From the multitude of tests done on the database, the IDEA report said that no evidence of corruption or manipulation of the database was found. While errors occurred, the auditors were unable to find evidence of conspiracy to manipulate systems or the election result.

"While it is possible that there may have been individual instances of abuse of the system, as is the case in most elections around the world, there is no evidence to suggest that these abuses would have had any effect whatsoever on the election result", the report asserted.

The report further found that GECOM and its staff were too accommodating of the demands and sensitivities of the political parties and cited the recruitment and appointment of staff as one case where this was reflected.

Voters list

It was found by the IDEA team that the plan for holding the elections was compressed into an unrealistic time frame. GECOM's system development plan was allocated seven months and the IDEA report said that based on international experience 18 months would have been a more feasible period.

The schedule for the elections had been compressed because of various delays in implementing the Herdmanston Accord terms which were agreed in January 1998 for the holding of elections by January 17, 2001. Following agreement, the elections were subsequently held on March 19.

The IDEA investigators asserted that many of the problems that arose in the electoral process were attributable to changed plans and the resultant increase in the workload required to assuage concerns by political parties. It listed numerous cases of these including the GECOM Field Test Exercise and block objections to the Preliminary Voters List.

There were errors in the name field, date of birth and other information fields, the team found. These were mostly due to data capture error and the absence of certain checks.

Most of the errors in the Revised Voters List (RVL) happened because of an error in the claims and objections application. "The error is directly attributable to the time constraints that applied during the development and testing of this application which was compressed into just one week", the report said. The sequence for the voters list was as follows: Preliminary Voters List (PVL) to RVL to Official List of Electors (OLE) to OLE plus addendum.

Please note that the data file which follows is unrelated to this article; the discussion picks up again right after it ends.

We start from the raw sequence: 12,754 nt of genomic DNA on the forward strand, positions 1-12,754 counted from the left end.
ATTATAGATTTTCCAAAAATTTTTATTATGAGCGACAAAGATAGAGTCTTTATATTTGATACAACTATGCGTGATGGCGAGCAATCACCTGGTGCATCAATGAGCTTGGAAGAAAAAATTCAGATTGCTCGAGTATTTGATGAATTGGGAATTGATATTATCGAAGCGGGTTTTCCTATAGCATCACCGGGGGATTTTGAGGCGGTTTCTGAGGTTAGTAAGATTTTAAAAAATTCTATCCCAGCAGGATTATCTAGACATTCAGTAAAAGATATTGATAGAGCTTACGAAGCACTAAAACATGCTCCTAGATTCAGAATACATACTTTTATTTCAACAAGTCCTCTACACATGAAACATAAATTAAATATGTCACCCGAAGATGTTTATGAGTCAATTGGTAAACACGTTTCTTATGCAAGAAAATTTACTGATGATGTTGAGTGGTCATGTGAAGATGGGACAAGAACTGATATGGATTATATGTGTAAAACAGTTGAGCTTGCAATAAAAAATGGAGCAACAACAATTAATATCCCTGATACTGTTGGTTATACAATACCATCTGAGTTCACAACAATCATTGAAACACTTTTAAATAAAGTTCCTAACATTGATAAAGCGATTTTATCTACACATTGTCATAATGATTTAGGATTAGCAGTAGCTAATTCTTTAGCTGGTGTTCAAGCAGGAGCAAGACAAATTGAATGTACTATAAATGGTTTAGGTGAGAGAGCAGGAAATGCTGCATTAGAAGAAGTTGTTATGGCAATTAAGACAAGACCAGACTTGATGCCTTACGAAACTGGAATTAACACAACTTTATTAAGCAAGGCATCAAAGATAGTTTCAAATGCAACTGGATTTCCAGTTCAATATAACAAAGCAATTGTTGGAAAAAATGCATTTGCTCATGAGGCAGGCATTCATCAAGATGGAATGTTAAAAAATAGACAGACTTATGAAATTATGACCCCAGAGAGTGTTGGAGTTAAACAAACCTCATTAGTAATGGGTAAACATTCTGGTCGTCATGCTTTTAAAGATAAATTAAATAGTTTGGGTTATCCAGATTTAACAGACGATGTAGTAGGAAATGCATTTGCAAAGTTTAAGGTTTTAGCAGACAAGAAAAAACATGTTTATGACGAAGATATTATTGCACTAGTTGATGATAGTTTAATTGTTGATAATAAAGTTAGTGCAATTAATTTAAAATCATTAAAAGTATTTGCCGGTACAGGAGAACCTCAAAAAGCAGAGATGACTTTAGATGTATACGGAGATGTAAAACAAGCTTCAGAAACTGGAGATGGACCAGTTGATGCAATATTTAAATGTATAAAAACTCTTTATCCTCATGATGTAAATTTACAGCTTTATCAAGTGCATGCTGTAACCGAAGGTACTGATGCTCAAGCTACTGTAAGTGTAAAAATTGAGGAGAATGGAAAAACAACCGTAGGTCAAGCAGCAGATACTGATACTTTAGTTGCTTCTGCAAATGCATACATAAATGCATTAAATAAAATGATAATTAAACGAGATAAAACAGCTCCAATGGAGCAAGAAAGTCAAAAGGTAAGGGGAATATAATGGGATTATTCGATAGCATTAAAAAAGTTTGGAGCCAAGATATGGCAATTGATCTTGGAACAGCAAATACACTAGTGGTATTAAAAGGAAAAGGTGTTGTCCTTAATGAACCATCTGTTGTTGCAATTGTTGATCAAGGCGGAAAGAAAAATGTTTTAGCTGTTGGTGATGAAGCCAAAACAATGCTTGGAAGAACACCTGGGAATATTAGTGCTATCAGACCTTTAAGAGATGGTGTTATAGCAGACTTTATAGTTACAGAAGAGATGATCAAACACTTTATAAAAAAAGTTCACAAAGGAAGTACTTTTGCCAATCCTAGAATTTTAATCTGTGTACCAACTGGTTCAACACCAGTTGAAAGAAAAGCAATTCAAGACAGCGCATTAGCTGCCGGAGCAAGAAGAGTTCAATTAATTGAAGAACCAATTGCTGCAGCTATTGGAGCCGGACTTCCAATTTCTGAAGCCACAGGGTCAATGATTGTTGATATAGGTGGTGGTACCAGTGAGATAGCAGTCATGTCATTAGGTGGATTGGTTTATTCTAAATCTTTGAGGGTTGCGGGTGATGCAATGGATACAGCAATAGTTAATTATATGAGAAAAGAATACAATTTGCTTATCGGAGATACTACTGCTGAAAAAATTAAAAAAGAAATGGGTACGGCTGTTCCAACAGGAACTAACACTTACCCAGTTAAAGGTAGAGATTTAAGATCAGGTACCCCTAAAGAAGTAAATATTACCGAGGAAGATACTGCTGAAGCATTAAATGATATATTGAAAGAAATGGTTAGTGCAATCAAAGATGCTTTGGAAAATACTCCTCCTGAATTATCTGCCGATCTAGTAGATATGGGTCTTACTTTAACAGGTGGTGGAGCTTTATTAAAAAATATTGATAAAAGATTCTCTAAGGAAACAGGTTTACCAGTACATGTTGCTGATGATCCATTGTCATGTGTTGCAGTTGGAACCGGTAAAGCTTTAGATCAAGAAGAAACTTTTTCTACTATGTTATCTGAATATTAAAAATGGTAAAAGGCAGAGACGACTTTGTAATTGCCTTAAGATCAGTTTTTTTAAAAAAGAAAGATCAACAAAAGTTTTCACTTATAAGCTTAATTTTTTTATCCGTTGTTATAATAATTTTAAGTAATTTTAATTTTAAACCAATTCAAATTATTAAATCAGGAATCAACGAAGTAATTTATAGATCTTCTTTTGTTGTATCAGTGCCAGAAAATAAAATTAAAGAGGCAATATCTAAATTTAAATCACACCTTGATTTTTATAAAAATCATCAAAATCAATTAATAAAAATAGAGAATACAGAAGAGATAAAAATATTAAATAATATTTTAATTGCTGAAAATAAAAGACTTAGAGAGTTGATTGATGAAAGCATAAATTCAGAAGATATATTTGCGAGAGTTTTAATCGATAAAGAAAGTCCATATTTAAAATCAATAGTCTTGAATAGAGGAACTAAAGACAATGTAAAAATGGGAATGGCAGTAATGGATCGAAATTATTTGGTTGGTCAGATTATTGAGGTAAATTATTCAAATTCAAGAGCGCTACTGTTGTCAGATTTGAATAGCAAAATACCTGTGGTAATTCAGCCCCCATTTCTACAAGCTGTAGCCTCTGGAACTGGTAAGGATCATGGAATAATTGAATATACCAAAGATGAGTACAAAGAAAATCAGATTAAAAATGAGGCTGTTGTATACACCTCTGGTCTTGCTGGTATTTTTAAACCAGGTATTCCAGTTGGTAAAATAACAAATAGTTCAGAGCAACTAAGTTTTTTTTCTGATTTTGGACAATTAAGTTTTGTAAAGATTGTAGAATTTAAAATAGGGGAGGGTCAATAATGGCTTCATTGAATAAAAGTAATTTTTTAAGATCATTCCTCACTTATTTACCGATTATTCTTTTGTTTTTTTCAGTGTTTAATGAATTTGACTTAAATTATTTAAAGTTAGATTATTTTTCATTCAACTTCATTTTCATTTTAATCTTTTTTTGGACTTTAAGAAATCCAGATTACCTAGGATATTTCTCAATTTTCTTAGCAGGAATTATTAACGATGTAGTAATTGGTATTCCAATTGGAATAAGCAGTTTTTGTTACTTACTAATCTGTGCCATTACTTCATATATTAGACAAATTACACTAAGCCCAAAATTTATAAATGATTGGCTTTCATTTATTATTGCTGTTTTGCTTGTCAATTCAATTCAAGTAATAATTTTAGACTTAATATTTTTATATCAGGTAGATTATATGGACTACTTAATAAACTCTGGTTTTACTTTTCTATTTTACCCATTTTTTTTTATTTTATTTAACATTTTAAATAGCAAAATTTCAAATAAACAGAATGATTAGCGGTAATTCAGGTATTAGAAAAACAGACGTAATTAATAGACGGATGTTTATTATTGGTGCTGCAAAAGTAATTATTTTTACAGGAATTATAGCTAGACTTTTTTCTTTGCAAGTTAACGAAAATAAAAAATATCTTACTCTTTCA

Despite the additional workload and time consuming decision making, the report said that GECOM achieved a highly accurate voters list that was internationally comparable and therefore GECOM and its Information Systems Department (ISD) and data entry staff must be credited for this.

"In essence, in a list of approximately 440,185 (voters), the errors discovered were fewer than 1,000 and were mostly due to polling station misallocation. Even if the problems had been 1% or 4,400, this would have had virtually no effect on the distribution of seats, due to the fact that the electoral system is highly proportional", the report posited.

It made a number of technical recommendations for the improvement of the list process and forwarded that a six-month system development plan should be crafted at GECOM to enable local government elections to take place any time after March 2002.

National ID card

The report found that 440,185 persons were photographed by the close of the exercise on January 4, 2001. "To that extent at least, the process and procedures (as they finally evolved) that were used to accomplish this task, were effective", the auditors declared.

They said that in relation to allegations about the photographic exercise statistics, a party representative was unable to say how any discrepancy compromised the process but said "if there was a difference of two, there was a problem".

As a result of this position, the IDEA team discussed a discrepancy in the figures tabulated from hand written returns from the field and that contained in a subsequent report. While the discrepancy was not significant, the auditors said the provision of an incorrect estimate before it was properly checked was unwise and damaged the credibility of GECOM.

Turning to the claim that many duplicate ID cards were issued and this compromised the election result, the IDEA report said that GECOM undertook a reconciliation exercise and this indicated that no more than 324 duplicate national ID cards were issued.

"There is no evidence to support claims that the erroneous issue of such a small quantity of duplicate ID cards could have a material effect on the result of the election. The possession of a duplicate ID card did not mean that a person could vote more than once, unless that person also appeared twice on the voter's list. This is unlikely as there were checks and balances in place, such as the use of indelible ink to prevent multiple voting", the report contended.